Culturally, David Grossman’s latest novel To the End of the Land was received with critical acclaim and nominated for the National Book Critics Circle Award, and the Jerusalem Prize was awarded to Ian McEwan, who attended the ceremony to both praise and chide Israel, in the presence of the President and the Mayor of the city. In these respects, then, the state of the nation is strong.
At once, the State of Israel is facing international isolation, brought on by the obstinacy and recklessness of the bullish Netanyahu administration. The last elections in February 2009 lead to the formation of a coalition filled with nationalist and religiously-Orthodox parties, including Shas, The Jewish Home, Yisrael Beiteinu and United Torah Judaism. This cabinet of bigots and chavinists has stalled the peace process and failed to slow down the rate of housing construction on the West Bank.
Meanwhile, after years of corrupt incompetence, the Palestinian Authority has got itself together. In September, it is set to declare statehood at the United Nations, to be recognised by all members (bar Israel and maybe the United States). Furthermore, Hamas and Fatah have begun reconciliation, thus removing one the main obstructions to a workable concord. Now more than ever, it is essential that Friends of Israel push and pressure the government into negotiating for a just peace before the figurative stroke of midnight.
Unfortunately, those allied to the State of Israel have, to speak in general terms, split into two camps. On the one hand, there exists a broad but diminishing group – in which I include myself – that support the idea of Israel: as a state for a previously stateless and oft-persecuted people; as a pluralist democracy in a region dominated by despots; and as a dynamic capitalist economy that continues to lift people out of poverty.
As such, most of this side of house – the left, radical centre, liberal Zionists and European centre-right – continues to critique the Israeli government so that its policies may embody its core values and aid the State in living up to its full potential. The mainstream of the American right, by contrast, does not criticise the Knesset, but is gradually moving in that direction. George W. Bush, for instance, was the first sitting President to use the term ‘Palestinian state’ and recognise the two-state solution has the goal of peace talks.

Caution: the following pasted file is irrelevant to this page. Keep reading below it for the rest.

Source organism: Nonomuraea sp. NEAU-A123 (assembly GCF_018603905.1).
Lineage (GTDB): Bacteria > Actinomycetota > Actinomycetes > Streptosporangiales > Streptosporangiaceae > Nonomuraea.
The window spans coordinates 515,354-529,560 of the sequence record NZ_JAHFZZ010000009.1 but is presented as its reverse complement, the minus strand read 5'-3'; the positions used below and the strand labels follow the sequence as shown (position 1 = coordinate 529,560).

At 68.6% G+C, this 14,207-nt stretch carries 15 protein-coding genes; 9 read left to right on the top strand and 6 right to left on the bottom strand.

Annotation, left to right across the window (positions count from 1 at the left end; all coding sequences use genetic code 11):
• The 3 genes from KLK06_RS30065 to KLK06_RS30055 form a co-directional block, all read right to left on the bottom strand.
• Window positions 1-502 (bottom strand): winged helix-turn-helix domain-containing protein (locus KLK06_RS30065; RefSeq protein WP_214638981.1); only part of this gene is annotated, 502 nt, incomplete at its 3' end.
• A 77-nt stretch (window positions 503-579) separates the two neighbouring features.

Obstructing progress is an alliance of far-right hawks, messianic Christians and religious Zionists, who continue to endorse the notion of an Eretz Yisrael, which includes the annexation of Judea and Samaria, as it is told so in a literal interpretation of scripture. They continue to give their backing to and actively encourage the conquest and colonisation of the West Bank by settlers, since they share a belief in a common doomsday scenario and hope that, by building away the Palestinian state, they can bring on the apocalypse and the end of all things.
This cabal of wing-nuts and fruit-loops are not friends but rather enablers: the sort of creepy, shady ‘creatures of the night’ who hang around outside convenience stores and offer to buy 11-year-old kids beer. They are beastly sadists, sticking the needle into the punctured, withered arm of a clapped-out, breathless heroin addict. In seeking to fashion out a state in the biblical image, which runs from the Mediterranean to the Jordan, they are in fact encouraging the death and destruction of the very thing they profess to worship.
Israel, on its sixty-third birthday, is at a crossroads. The status quo with regard to the West Bank is untenable; there exists three options. First, if they annex the West Bank and grant all those who reside there Israeli citizenship, then the very purpose of building a Jewish state will be lost. Second, if they annex the West Bank and refuse citizenship to the Palestinians, then Israel’s democratic values are annulled as the Arabs become a hermit race in an apartheid state.
The only viable option therefore – one which will secure the future of a Jewish and democratic state – is for Israel to negotiate a peace with the Palestinian Authority that creates two states for two peoples in one land, which cooperate and coexist side by side in a condition resembling peace.
This is something that a plurality of Israelis want and brave and courageous organisations like Peace Now continue to pressure the government for. I shall continue to support the State of Israel by hoping and campaigning for the two-state solution, not because it is easy but because it is right. Israel – in its most good and virtuous guise – is something worth fighting for. It is something more people should fight for.
Were we to select the simple option, and watch on apathetically as religious zealots and psychotics overrun Ben-Gurion’s desert bloom and turn it into a theocracy, then the world would lose something priceless and irreplaceable. Down the road, there would come a day when we would arise from our collective slumber to recognise that all we’d loved and adored about Israel had been vanquished, and worse, that we didn’t even appreciate it when we had it.